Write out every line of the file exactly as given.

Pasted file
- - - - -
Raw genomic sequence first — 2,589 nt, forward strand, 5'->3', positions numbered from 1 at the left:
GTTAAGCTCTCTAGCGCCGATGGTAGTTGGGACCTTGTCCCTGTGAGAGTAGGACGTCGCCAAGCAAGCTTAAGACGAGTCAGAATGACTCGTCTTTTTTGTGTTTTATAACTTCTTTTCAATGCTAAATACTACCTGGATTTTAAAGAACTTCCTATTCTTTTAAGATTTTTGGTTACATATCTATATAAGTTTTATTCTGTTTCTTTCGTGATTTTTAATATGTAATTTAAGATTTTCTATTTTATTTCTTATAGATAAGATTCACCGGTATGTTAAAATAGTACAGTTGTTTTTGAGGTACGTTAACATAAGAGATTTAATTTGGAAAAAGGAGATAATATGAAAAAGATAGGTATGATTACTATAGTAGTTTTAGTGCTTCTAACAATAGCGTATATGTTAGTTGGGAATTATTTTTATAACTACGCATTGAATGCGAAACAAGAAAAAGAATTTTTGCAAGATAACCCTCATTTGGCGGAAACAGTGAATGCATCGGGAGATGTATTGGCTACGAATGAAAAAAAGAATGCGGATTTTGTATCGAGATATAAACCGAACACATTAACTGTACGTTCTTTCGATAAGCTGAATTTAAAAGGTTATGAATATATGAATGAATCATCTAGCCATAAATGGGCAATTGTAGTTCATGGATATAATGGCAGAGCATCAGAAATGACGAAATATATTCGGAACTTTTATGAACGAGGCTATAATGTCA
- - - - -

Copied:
Raw genomic sequence first — 2,589 nt, forward strand, 5'->3', positions numbered from 1 at the left:
GTTAAGCTCTCTAGCGCCGATGGTAGTTGGGACCTTGTCCCTGTGAGAGTAGGACGTCGCCAAGCAAGCTTAAGACGAGTCAGAATGACTCGTCTTTTTTGTGTTTTATAACTTCTTTTCAATGCTAAATACTACCTGGATTTTAAAGAACTTCCTATTCTTTTAAGATTTTTGGTTACATATCTATATAAGTTTTATTCTGTTTCTTTCGTGATTTTTAATATGTAATTTAAGATTTTCTATTTTATTTCTTATAGATAAGATTCACCGGTATGTTAAAATAGTACAGTTGTTTTTGAGGTACGTTAACATAAGAGATTTAATTTGGAAAAAGGAGATAATATGAAAAAGATAGGTATGATTACTATAGTAGTTTTAGTGCTTCTAACAATAGCGTATATGTTAGTTGGGAATTATTTTTATAACTACGCATTGAATGCGAAACAAGAAAAAGAATTTTTGCAAGATAACCCTCATTTGGCGGAAACAGTGAATGCATCGGGAGATGTATTGGCTACGAATGAAAAAAAGAATGCGGATTTTGTATCGAGATATAAACCGAACACATTAACTGTACGTTCTTTCGATAAGCTGAATTTAAAAGGTTATGAATATATGAATGAATCATCTAGCCATAAATGGGCAATTGTAGTTCATGGATATAATGGCAGAGCATCAGAAATGACGAAATATATTCGGAACTTTTATGAACGAGGCTATAATGTCA